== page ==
It's been a strange couple of weeks, as we've been hit by snow and ice, and it's the first time I've ever really had to deal with that. (Because, you know, I'm Californian.) This morning, I headed out in 28-degree weather (very slowly!) and made my way over to my gym for Deadlifts for Doernbecher. I was already pretty nervous about competing, and then with the added stress of driving conditions that I'm not used to, I was feeling a little shaky when I finally pulled up.

Thursday, December 1, 2016

GAINZ and losses

Left: Before - 209lbs, 44" bust, 43" waist
Right: After - 198lbs, 41" bust, 40" waist
At the end of October, I posted that I was going to make a concerted effort to lose weight for very specific reasons. It's been a full thirty days, so I thought I'd update you on that.

What I didn't say specifically last time was that I was going to do a Whole30 for the month of November. If you're a longtime follower of my blog, you probably know that I personally feel at my best when I'm following the Paleo diet, and despite what everyone else in real life or on the Internet says, it works for me and I like it, and that's that. (I don't care how you eat. Don't concern yourself with what I eat.)

I am bringing it up, however, because sometimes people just want to know what it is I'm doing. I'm not going to sit here and extoll its virtues or whatever - for one thing, I've done that on my blog before, as have many other bloggers. I'm not here to sell you on it. Like I said, it works for me, and I like it. It might not work for other people, and they might not like it, so you do you. I'm not here to debate Paleo's efficacy for anyone other myself.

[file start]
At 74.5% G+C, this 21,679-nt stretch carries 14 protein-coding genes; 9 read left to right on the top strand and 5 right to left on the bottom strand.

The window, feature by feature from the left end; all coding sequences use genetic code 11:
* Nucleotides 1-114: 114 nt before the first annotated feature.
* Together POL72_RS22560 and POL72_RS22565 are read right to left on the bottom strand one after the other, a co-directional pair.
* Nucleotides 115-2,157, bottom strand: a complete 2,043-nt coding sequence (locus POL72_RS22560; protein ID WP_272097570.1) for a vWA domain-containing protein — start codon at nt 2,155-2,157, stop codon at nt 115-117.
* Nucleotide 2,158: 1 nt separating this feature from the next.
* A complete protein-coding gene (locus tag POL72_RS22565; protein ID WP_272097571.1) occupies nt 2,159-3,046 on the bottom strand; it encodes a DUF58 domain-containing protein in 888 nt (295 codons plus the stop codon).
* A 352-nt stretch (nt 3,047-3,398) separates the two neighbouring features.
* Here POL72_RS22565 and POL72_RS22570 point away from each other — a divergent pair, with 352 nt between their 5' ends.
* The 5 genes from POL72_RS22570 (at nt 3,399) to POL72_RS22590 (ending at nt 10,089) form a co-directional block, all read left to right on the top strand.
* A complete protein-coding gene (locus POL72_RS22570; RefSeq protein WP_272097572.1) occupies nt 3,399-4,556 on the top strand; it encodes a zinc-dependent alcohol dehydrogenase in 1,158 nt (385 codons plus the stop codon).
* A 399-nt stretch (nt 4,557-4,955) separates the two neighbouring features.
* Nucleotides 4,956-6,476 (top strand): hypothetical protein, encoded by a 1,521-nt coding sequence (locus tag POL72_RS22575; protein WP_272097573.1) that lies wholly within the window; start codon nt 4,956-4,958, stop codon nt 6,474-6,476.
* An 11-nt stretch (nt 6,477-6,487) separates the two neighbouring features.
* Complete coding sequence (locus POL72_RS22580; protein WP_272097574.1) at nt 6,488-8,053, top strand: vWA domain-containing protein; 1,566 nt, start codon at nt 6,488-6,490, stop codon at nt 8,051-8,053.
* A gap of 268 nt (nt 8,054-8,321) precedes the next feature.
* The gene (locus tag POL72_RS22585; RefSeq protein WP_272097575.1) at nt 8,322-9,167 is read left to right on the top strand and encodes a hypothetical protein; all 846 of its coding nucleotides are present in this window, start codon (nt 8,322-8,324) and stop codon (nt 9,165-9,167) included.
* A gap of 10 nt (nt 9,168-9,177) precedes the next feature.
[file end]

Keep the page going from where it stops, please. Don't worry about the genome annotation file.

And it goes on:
I'm also bringing it up because making lasting changes in the name of health/fitness/happiness is a common struggle that many people face, regardless of whatever way of eating you follow, and so, I feel like you could probably relate to that even if you have a completely different eating philosophy from me. I had a good 30 days - I felt like a strict "reset" was in order, not to clear out toxins or whatever, but to retrain my brain and how I think about food. I feel like the most important thing I got out of this month was how to diligently meal plan (especially since I'm responsible for feeding my family as well) and how to handle the temptation to eat everything around me just because it's there, and other hurdles. (I traveled this month, and we also had Thanksgiving.)